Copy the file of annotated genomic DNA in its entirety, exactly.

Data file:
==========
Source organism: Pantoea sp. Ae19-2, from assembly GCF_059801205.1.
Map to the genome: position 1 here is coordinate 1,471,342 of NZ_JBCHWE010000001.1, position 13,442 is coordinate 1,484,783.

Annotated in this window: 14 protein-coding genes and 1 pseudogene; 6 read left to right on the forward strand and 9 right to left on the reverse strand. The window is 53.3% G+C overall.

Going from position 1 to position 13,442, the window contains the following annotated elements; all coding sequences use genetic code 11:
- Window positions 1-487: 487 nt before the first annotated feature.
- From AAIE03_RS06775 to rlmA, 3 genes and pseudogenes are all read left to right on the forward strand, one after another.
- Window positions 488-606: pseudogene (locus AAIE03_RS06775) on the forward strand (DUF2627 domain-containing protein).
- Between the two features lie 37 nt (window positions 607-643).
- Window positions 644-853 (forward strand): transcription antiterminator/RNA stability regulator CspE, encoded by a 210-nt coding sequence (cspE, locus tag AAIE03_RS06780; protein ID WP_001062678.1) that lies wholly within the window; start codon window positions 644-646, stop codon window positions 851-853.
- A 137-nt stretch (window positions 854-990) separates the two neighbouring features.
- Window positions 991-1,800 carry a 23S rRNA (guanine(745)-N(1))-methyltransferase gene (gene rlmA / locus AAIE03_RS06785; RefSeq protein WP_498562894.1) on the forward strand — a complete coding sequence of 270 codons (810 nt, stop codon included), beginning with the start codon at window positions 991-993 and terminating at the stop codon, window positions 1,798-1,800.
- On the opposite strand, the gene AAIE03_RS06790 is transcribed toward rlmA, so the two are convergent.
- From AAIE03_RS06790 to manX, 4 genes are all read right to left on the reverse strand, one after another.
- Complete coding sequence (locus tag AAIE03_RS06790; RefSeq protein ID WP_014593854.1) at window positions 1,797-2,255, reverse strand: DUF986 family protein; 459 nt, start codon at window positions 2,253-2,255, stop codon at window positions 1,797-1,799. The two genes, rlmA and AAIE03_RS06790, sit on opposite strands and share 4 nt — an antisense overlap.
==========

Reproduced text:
Source organism: Pantoea sp. Ae19-2, from assembly GCF_059801205.1.
Map to the genome: position 1 here is coordinate 1,471,342 of NZ_JBCHWE010000001.1, position 13,442 is coordinate 1,484,783.

Annotated in this window: 14 protein-coding genes and 1 pseudogene; 6 read left to right on the forward strand and 9 right to left on the reverse strand. The window is 53.3% G+C overall.

Going from position 1 to position 13,442, the window contains the following annotated elements; all coding sequences use genetic code 11:
- Window positions 1-487: 487 nt before the first annotated feature.
- From AAIE03_RS06775 to rlmA, 3 genes and pseudogenes are all read left to right on the forward strand, one after another.
- Window positions 488-606: pseudogene (locus AAIE03_RS06775) on the forward strand (DUF2627 domain-containing protein).
- Between the two features lie 37 nt (window positions 607-643).
- Window positions 644-853 (forward strand): transcription antiterminator/RNA stability regulator CspE, encoded by a 210-nt coding sequence (cspE, locus tag AAIE03_RS06780; protein ID WP_001062678.1) that lies wholly within the window; start codon window positions 644-646, stop codon window positions 851-853.
- A 137-nt stretch (window positions 854-990) separates the two neighbouring features.
- Window positions 991-1,800 carry a 23S rRNA (guanine(745)-N(1))-methyltransferase gene (gene rlmA / locus AAIE03_RS06785; RefSeq protein WP_498562894.1) on the forward strand — a complete coding sequence of 270 codons (810 nt, stop codon included), beginning with the start codon at window positions 991-993 and terminating at the stop codon, window positions 1,798-1,800.
- On the opposite strand, the gene AAIE03_RS06790 is transcribed toward rlmA, so the two are convergent.
- From AAIE03_RS06790 to manX, 4 genes are all read right to left on the reverse strand, one after another.
- Complete coding sequence (locus tag AAIE03_RS06790; RefSeq protein ID WP_014593854.1) at window positions 1,797-2,255, reverse strand: DUF986 family protein; 459 nt, start codon at window positions 2,253-2,255, stop codon at window positions 1,797-1,799. The two genes, rlmA and AAIE03_RS06790, sit on opposite strands and share 4 nt — an antisense overlap.